GUEST COMMENT Sensing a shopper's needs – the future of mobile ads
The global population is estimated at around 7 billion people. With over 6 billion mobile subscriptions now active across the world it’s clear to see that the smartphone has enjoyed a meteoric rise. This has also meant a coming of age for mobile advertising in recent years, with Gartner estimating that global spend on mobile ads was over $13bn last year, projecting a further rise to almost $42bn by 2017. The importance of ads on mobile was also pointed to by research from eMarketer that expects them to amount to nearly 25% of the total ad spend this year.
However, mobile has a major advantage – and opportunity – compared to traditional internet advertising, which relies on just two groups of factors to deliver its ads: contextual relevance (content currently being viewed, time of day, offline ad campaigns, etc) and purchase intent (previous interest in a product, previous purchases or searches, products bought by others with a similar behavioural profile). Mobile offers retailers the ability to extend this contextual relevance much further, by incorporating a host of information available through the user’s device.
Which device? Exactly which one?
The precise details of a user’s mobile device can tell an advertiser a great deal about its user, from the most simplistic ad for apps or content specifically for your phone, to more sophisticated campaigns based on specific device models and propensity to perform certain actions. Even on a broader level, looking at the more general device type can be a strong indicator in deciding the most appropriate ad to serve to a consumer. For example, a person using a tablet is more likely to be in a sedentary context, whereas a person using a smartphone could be in just about any situation. A smartphone user is less likely to follow-through on the purchase of an item where visualising or inspecting the product is an important factor in their choice - this transaction is more likely to conclude successfully on a desktop or tablet.
Knowing the details of the device in the consumer’s hand can also tell the advertiser some of the most important information they need to serve great content: screen dimensions (ensuring that ads are sized appropriately for each device), device operating system (ensuring relevant links to the web or app stores are correct), HTML5 support (used to determine the richness of experience that should be served to a given device) and network protocols supported (if a device only supports GPRS it should be served an experience that works well at lower speeds).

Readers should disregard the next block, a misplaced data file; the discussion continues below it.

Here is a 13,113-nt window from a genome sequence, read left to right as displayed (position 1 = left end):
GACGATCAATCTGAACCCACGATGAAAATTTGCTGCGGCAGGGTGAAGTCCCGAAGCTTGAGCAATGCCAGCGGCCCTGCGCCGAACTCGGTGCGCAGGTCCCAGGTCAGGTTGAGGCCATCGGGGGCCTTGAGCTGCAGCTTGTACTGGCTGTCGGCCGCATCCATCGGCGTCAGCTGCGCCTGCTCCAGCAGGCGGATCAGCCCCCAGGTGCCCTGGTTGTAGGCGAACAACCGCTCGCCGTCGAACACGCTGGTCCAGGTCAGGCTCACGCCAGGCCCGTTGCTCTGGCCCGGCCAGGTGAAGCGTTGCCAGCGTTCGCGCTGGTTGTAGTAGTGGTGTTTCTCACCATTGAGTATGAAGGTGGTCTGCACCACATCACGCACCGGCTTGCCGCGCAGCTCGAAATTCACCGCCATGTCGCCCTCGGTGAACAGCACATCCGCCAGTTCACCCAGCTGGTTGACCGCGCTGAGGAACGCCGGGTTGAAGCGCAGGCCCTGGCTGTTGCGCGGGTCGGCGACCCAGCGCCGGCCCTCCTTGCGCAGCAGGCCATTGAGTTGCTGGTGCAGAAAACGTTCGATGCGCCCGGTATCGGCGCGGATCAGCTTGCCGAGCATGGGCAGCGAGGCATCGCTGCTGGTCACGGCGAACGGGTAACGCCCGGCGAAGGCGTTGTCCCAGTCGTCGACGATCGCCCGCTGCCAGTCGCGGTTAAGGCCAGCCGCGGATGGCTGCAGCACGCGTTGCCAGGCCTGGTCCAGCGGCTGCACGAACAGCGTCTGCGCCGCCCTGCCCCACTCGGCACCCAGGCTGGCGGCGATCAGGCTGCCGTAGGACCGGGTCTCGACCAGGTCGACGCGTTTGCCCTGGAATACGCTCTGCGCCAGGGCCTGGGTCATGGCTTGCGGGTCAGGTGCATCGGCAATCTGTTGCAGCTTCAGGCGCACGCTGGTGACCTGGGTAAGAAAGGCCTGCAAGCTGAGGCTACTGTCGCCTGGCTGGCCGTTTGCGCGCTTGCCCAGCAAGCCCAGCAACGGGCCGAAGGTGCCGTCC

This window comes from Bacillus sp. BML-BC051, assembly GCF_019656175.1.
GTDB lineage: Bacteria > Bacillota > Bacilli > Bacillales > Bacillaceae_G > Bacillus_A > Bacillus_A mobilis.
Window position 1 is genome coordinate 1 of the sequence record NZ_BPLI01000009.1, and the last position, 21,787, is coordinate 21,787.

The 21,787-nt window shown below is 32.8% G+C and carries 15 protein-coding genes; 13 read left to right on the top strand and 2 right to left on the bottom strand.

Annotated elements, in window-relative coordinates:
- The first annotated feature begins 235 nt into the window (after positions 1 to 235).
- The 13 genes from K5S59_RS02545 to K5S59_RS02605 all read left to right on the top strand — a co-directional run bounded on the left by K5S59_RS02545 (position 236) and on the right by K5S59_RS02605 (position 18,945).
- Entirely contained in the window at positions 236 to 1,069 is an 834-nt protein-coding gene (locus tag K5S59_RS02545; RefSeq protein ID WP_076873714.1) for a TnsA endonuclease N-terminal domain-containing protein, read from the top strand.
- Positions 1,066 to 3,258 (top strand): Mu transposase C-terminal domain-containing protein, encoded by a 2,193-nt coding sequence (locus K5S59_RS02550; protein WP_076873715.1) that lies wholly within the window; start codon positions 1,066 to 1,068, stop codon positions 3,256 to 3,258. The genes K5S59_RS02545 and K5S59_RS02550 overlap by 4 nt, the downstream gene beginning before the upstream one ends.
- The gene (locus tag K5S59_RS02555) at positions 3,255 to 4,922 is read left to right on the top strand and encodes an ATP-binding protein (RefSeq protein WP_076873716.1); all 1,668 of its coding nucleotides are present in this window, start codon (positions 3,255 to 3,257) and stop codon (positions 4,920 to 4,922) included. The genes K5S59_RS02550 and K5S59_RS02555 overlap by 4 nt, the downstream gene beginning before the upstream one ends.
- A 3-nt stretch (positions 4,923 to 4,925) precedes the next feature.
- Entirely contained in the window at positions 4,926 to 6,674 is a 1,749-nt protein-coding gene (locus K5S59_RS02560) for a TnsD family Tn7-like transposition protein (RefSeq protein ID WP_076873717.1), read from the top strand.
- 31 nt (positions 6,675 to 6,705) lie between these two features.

Going beyond the device
The modern smartphone and many tablets also offer advertisers one of advertising’s holy grails by actually telling them exactly where in the world their customer is. This allows location-specific targeting to open up a whole new range of possibilities and the possibility of hyper-local targeting, such as advertising to people within a city block or short drive of a certain store. But possibly most exciting is the host of new sensors that are included in the latest mobile devices and the opportunity these offer.
For example, most smartphones now include an accelerometer and compass as standard, as well as a host of other sensors being added (like the heart beat monitor in the Samsung Galaxy S5). These sensors could alert a retailer to know precisely which way a device is pointing and its orientation; the latter can be used to infer information about the physical context. To explain, if the device is perfectly horizontal it’s probably sitting on a table, which means the user is not out and about; if the device is tilted to 120 degrees from horizontal the user is probably browsing while reclining. The accelerometers can also be used to determine if the user is on the move or not.
As mobile devices increasingly embed themselves into our everyday lives, the importance of this deeper device information will also increase. All indications are that the exploding device diversity that we have witnessed over the past decade or so is set to continue, if not accelerate. Those retailers that are able to distinguish themselves by using this insight to truly sense their customers’ needs, and use that contextual information to engage them successfully, will have a competitive edge when advertising on the mobile channel.
Ronan Cremin is CTO at dotMobi